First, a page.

A short biography of Etta Federn, Austrian litterateur, anarchist and educationalist.
Etta Federn was bornon April 28th 1883 in Vienna, the youngest daughter of an assimilated Jewish family. She was the daughter of the suffragette Ernestine Federn and the doctor Salomon Federn and the sister of Paul, who became an analyst, Karl, who became a lawyer and writer, and Walter who became a journalist.
She had an education on an equal footing with her brothers. She studied literary history, German and Greek literature. After graduation she began to study German and philosophy. In addition, she received a broad education in foreign languages.
She broke with her family and moved to Berlin, where she completed her studies with a thesis on Faust. She earned her living there first as a teacher and then as a translator from English, French, Danish, Russian and Yiddish. She translated Alexandra Kollontai, Hans Christian Anderson and Shakespeare.
She worked as a literary critic for the newspaper Berliner Tageblatt. She published many biographies including those of Dante and Goethe. At the same time she began to write essays, biographies, autobiographical, stories, a play and poems. She married twice, both marriages ending in separation.
She made contact with the anarchist movement in Berlin and began to participate in the activities of the German anarcho-syndicalist union the FAUD (Free Workers' Union of Germany - Freie Arbeiter Union Deutschlands), contributing articles to its press on a regular basis. She began to make many friends within this movement.
The anarchist movement in Berlin attracted in Etta’s own words many “self-motivated Jewish women who offered their intellectual, emotional and political support to the ideas of social revolution, free education, the importance of cultural work, women’s emancipation and the importance of solidarity and responsible behaviour”.
She met Emma Goldman, Mollie Steimer, and Sonia Flechin, among others. In particular, she maintained a close friendship with Rudolf Rocker and Milly Witkop for life. She took an active part in the women’s organisation founded by the FAUD, the Syndikalistischen Frauenbund -Syndicalist Women’s Organisation (SFB).
She received death threats from the Nazis as a result of her biography of the liberal politician Walter Rathenau, murdered by right wing officers, which was published in 1927. In addition the forces of reaction put pressure on the newspapers and publishing houses she usually wrote for, so that her sources of income began to dry up.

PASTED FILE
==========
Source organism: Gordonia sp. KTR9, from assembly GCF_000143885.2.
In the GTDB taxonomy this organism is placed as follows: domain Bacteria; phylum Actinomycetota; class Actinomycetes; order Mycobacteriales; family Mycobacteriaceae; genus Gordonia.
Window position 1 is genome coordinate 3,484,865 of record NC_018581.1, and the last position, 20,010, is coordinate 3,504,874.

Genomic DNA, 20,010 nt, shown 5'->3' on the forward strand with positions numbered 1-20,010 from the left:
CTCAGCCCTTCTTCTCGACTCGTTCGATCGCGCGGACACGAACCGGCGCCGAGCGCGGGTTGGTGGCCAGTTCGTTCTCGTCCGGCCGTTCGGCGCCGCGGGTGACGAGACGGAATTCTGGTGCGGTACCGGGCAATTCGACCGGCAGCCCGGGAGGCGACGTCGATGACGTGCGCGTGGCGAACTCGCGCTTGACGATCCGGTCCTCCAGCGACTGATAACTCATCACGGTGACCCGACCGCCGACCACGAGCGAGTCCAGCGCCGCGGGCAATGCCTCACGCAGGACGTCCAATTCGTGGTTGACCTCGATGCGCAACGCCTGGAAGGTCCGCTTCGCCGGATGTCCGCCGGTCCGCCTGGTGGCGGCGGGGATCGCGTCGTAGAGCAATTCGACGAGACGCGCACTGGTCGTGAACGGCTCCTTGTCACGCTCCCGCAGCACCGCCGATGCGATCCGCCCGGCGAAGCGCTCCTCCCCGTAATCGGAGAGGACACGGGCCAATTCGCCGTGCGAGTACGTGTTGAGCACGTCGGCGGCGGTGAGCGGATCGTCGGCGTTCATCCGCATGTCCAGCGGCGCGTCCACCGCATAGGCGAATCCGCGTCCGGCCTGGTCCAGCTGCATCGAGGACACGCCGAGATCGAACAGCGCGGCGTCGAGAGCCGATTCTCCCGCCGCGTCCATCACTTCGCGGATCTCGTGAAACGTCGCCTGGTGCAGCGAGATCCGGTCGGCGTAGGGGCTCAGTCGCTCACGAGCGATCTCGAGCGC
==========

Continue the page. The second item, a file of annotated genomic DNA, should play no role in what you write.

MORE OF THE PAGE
She left Germany for Barcelona in 1932, at the age of 49 with her two sons. In 1933 her books were amongst those destroyed during the Nazi public book burnings and she was placed on the Nazi blacklist.
In Barcelona she received continuing support from the anarchist circles still in Berlin, and in turn she was able to welcome those fleeing to Berlin later. She was able to adapt quickly to Barcelona, writing articles for the Spanish press within weeks and starting to learn Catalan. However, she remained financially straitened, and had to rely on small but regular transfers of money from her close relatives in the USA.
During the Spanish revolution she joined Mujeres Libres (Free Women), the anarchist women’s movement, in July 1936. She taught literature, language and education at the cultural centre set up by Mujeres Libres, the House of the Woman Worker, was based on the teachings of the Spanish libertarian educationalist, Francisco Ferrer.
Later , in 1937, she founded, in collaboration with Mujeres Libres, four libertarian schools in the Catalan city of Blanes. These schools, of which she was the director, trained teachers as well as teaching children. They were co-educational, with an orientation towards atheism and antimilitarism, and designed to have an anxiety free, stimulating and caring atmosphere for children.
In May 1937 she returned to Barcelona and had her book Mujeres de las Revoluciones , which included biographical sketches of twelve famous women, published by Mujeres Libres.
In 1938, because of the massive bombing raids on Barcelona she left for Paris with her two sons.
Between 1940-1945 she moved to Lyons. She was by now completely exhausted physically and sometimes seriously ill. Despite this, she engaged in resistance work through translations, propaganda work and organisation.
Her oldest son Hans died in 1944 in the fighting at Vercors. Paradoxically it was because of this that she became entitled to French nationality and a small monthly pension, although she remained in poverty until her death in Paris ion May 9th, 1951.
She features as a literary personality in a novel of the Swedish anarchist writer Stig Dagerman (who had married the German anarchist Annemarie Goetze) Skuggen av Mart (Stockholm 1947) and in Utan Vaiaktig stad (Stockholm 1948) the novel of another Swedish writer, Arne Fosberg.